Everything found in the St. Charles county, and Jefferson County will be changed along with most of St. Louis. Previously, his son just told me to copy & paste the already made pages and change a few words on them to relate to the county they were being made for. Now, he wants me to go in and research the type of pest he takes care of like termites, bedbugs, hornets, etc. Thus, he wants me to create about 585+ pages that are ALL different.
Example: All counties have a termites page. Seeing how they’re 19 counties in St. Louis I will need to make 19 termite pages. He wants all of these 19 pages to say pretty much the same thing, but written differently. I’m no professional website designer and definitely not a SEO expert. This is requiring me to use creative writing, web researching, and then some website designing. Do you think this is a job for a website designer, or for someone like deeve007 said.. “have a copywriter write unique content for each page.”
Also, another question I have. What would you charge for this entire project? If you understand what needs to be done, what would you charged based on all of the information I provided. Currently, he is paying me $10 an hour. This project is going to take well over 80 hours, and roughly 55-65 hours just for the St. Louis county.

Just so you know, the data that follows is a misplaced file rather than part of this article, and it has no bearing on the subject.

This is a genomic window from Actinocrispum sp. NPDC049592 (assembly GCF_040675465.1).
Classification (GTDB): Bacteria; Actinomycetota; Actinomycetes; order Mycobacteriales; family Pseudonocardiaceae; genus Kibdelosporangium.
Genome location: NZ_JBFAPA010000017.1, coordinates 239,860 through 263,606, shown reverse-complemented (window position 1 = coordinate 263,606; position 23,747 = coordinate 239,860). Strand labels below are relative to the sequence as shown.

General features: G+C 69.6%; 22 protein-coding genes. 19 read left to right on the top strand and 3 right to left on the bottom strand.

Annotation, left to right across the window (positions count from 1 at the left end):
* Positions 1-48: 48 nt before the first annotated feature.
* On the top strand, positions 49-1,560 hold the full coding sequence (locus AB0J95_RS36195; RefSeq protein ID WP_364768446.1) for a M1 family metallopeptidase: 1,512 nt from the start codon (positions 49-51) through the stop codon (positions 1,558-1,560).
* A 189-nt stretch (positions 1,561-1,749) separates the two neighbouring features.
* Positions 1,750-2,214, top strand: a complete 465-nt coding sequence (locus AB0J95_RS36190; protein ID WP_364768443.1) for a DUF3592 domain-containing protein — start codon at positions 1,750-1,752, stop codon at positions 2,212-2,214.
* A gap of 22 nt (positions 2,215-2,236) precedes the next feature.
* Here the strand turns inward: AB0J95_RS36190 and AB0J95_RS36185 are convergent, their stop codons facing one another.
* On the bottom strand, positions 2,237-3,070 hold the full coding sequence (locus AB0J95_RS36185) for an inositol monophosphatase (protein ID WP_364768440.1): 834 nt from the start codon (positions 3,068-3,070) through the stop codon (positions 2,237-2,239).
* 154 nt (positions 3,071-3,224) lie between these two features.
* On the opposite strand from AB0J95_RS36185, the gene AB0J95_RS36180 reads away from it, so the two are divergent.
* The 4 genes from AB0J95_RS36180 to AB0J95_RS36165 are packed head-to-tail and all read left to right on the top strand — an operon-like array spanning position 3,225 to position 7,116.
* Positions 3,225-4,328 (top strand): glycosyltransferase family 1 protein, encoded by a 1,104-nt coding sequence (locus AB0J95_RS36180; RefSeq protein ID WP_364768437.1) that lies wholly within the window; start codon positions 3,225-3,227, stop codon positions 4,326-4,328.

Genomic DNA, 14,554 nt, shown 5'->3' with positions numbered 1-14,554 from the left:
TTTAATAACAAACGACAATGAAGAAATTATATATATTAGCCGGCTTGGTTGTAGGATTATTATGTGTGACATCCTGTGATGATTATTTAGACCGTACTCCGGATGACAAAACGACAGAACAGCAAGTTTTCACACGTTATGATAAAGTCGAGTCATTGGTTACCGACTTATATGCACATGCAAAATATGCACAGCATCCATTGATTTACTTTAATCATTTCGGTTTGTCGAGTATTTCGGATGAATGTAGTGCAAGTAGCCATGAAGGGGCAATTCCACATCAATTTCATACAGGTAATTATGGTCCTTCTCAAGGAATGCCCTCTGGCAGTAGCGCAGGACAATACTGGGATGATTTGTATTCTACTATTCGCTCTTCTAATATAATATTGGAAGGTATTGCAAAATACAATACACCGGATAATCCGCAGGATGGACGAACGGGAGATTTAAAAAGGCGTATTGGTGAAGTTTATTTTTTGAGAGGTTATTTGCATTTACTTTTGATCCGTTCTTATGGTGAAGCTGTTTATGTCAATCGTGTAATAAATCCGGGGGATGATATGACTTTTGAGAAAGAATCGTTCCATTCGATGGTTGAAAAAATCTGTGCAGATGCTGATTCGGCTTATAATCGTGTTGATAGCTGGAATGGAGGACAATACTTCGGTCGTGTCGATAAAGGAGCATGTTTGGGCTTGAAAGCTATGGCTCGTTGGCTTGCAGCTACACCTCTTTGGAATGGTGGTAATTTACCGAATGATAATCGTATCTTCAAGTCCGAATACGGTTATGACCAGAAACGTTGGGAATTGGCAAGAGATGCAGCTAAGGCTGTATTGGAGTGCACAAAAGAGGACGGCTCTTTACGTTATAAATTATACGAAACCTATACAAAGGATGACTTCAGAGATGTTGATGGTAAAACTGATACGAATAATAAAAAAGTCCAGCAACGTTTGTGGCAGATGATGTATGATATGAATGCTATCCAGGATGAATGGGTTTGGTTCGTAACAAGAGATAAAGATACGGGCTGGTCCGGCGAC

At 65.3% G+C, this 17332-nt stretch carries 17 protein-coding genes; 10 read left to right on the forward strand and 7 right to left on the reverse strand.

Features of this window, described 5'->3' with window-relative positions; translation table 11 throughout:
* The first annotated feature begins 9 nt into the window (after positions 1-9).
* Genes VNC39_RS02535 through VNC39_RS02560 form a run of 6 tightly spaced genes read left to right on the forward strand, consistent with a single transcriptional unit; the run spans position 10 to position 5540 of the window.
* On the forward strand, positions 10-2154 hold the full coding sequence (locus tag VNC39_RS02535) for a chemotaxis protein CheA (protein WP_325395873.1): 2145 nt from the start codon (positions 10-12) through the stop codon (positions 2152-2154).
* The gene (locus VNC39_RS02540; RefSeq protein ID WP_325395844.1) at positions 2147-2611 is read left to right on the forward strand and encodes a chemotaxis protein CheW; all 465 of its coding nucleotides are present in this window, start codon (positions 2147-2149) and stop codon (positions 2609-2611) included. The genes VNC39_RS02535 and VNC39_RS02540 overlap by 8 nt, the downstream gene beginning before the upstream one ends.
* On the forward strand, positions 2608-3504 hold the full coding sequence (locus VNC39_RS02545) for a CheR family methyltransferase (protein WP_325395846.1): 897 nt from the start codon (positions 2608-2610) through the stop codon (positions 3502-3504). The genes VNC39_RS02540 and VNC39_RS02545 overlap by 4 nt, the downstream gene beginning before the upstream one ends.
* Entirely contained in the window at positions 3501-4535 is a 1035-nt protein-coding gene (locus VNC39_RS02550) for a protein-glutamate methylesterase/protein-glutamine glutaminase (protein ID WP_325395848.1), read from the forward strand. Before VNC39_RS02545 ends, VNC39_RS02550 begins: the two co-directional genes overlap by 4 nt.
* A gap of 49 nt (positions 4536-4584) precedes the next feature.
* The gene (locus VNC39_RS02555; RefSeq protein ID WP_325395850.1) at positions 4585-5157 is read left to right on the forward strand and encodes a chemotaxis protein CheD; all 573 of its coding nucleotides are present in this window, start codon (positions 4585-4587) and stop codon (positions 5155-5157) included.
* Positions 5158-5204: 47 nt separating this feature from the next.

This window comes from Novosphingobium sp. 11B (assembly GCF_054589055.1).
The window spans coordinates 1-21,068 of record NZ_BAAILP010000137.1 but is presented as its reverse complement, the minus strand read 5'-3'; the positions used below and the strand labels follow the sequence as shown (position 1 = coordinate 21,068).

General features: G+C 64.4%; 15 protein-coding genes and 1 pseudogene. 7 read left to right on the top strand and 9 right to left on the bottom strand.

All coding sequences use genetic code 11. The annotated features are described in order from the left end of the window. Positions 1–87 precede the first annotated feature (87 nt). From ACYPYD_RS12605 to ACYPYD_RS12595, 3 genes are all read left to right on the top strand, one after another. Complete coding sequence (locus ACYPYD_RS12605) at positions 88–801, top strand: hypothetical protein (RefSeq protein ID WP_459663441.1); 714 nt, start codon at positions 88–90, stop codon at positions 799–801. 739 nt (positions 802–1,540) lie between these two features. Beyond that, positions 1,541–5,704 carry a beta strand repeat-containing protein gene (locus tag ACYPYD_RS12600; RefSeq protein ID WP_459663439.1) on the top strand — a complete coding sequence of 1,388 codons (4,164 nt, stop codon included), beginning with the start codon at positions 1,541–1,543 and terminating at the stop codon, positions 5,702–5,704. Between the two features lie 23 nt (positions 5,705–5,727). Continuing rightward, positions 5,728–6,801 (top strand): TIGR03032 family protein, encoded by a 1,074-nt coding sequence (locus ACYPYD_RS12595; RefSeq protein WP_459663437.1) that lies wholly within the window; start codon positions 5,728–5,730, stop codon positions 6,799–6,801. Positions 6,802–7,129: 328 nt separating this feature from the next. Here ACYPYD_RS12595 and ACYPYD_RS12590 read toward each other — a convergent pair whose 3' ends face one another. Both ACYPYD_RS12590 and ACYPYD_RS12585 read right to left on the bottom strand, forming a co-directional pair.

That sounds like copywriting rather than web designer/developer; better to go with someone who’s focused more on writing/researching for that.
As for the payment, that probably depends a lot on the area, etc. Personally, $10/hour seems quite little, but that’s comparing it to where I’m from, and including taxes/etc. Also a bit depending on if this is something you are expected to live on, or if it’s closer to supplementing other things, and also how experienced you are.
> That sounds like copywriting rather than web designer/developer; better to go with someone who’s focused more on writing/researching for that.
What kind of person do you think my boss should hire to do a lot of creative writing who does this stuff professionally?
You must be logged in to reply to this topic.
*May or may not contain any actual "CSS" or "Tricks".